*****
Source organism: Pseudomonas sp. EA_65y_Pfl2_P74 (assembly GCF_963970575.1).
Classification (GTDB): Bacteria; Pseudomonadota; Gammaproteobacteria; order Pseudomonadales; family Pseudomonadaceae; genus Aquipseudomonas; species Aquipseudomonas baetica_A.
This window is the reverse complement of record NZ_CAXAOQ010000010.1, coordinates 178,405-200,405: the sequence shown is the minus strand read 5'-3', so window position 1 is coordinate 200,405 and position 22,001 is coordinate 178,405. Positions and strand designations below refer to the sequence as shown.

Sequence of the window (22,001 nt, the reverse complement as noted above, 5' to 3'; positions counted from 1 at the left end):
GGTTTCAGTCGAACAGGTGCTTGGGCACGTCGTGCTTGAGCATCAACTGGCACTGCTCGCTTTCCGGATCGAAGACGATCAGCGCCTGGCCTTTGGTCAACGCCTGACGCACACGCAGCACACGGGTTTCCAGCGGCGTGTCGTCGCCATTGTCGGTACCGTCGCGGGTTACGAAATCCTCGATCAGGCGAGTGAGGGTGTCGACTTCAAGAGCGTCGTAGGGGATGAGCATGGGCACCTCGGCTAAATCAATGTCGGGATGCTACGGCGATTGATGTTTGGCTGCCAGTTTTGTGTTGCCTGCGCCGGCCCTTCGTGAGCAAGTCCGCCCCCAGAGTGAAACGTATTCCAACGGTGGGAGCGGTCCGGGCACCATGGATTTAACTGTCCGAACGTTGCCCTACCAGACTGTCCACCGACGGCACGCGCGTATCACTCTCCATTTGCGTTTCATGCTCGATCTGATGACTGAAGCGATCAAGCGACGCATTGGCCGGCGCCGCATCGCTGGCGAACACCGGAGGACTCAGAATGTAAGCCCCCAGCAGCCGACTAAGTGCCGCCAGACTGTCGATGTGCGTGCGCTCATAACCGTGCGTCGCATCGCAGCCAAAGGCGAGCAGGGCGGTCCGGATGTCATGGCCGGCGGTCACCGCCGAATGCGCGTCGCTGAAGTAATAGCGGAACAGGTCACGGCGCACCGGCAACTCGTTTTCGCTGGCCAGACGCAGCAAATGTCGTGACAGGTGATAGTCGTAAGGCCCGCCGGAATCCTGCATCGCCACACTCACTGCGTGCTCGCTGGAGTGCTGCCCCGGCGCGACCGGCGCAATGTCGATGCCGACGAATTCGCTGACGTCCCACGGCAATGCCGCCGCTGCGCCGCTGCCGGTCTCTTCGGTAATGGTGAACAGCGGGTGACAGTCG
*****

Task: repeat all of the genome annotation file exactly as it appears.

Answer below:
Source organism: Pseudomonas sp. EA_65y_Pfl2_P74 (assembly GCF_963970575.1).
Classification (GTDB): Bacteria; Pseudomonadota; Gammaproteobacteria; order Pseudomonadales; family Pseudomonadaceae; genus Aquipseudomonas; species Aquipseudomonas baetica_A.
This window is the reverse complement of record NZ_CAXAOQ010000010.1, coordinates 178,405-200,405: the sequence shown is the minus strand read 5'-3', so window position 1 is coordinate 200,405 and position 22,001 is coordinate 178,405. Positions and strand designations below refer to the sequence as shown.

Sequence of the window (22,001 nt, the reverse complement as noted above, 5' to 3'; positions counted from 1 at the left end):
GGTTTCAGTCGAACAGGTGCTTGGGCACGTCGTGCTTGAGCATCAACTGGCACTGCTCGCTTTCCGGATCGAAGACGATCAGCGCCTGGCCTTTGGTCAACGCCTGACGCACACGCAGCACACGGGTTTCCAGCGGCGTGTCGTCGCCATTGTCGGTACCGTCGCGGGTTACGAAATCCTCGATCAGGCGAGTGAGGGTGTCGACTTCAAGAGCGTCGTAGGGGATGAGCATGGGCACCTCGGCTAAATCAATGTCGGGATGCTACGGCGATTGATGTTTGGCTGCCAGTTTTGTGTTGCCTGCGCCGGCCCTTCGTGAGCAAGTCCGCCCCCAGAGTGAAACGTATTCCAACGGTGGGAGCGGTCCGGGCACCATGGATTTAACTGTCCGAACGTTGCCCTACCAGACTGTCCACCGACGGCACGCGCGTATCACTCTCCATTTGCGTTTCATGCTCGATCTGATGACTGAAGCGATCAAGCGACGCATTGGCCGGCGCCGCATCGCTGGCGAACACCGGAGGACTCAGAATGTAAGCCCCCAGCAGCCGACTAAGTGCCGCCAGACTGTCGATGTGCGTGCGCTCATAACCGTGCGTCGCATCGCAGCCAAAGGCGAGCAGGGCGGTCCGGATGTCATGGCCGGCGGTCACCGCCGAATGCGCGTCGCTGAAGTAATAGCGGAACAGGTCACGGCGCACCGGCAACTCGTTTTCGCTGGCCAGACGCAGCAAATGTCGTGACAGGTGATAGTCGTAAGGCCCGCCGGAATCCTGCATCGCCACACTCACTGCGTGCTCGCTGGAGTGCTGCCCCGGCGCGACCGGCGCAATGTCGATGCCGACGAATTCGCTGACGTCCCACGGCAATGCCGCCGCTGCGCCGCTGCCGGTCTCTTCGGTAATGGTGAACAGCGGGTGACAGTCG